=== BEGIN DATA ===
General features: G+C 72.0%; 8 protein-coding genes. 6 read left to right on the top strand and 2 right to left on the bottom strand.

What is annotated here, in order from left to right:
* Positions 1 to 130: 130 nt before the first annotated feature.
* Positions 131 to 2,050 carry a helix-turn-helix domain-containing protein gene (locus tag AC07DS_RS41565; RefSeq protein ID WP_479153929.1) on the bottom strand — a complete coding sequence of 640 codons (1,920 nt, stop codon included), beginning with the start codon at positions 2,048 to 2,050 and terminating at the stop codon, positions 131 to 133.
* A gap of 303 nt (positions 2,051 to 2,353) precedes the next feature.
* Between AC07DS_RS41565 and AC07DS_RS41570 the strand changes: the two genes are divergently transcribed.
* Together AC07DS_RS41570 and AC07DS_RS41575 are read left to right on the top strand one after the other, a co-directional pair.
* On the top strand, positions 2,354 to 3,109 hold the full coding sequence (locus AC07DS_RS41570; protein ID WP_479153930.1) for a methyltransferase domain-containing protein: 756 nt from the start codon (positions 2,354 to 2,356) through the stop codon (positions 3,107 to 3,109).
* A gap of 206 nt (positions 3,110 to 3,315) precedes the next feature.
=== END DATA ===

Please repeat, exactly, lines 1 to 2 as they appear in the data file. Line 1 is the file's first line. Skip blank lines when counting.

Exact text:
General features: G+C 72.0%; 8 protein-coding genes. 6 read left to right on the top strand and 2 right to left on the bottom strand.

What is annotated here, in order from left to right: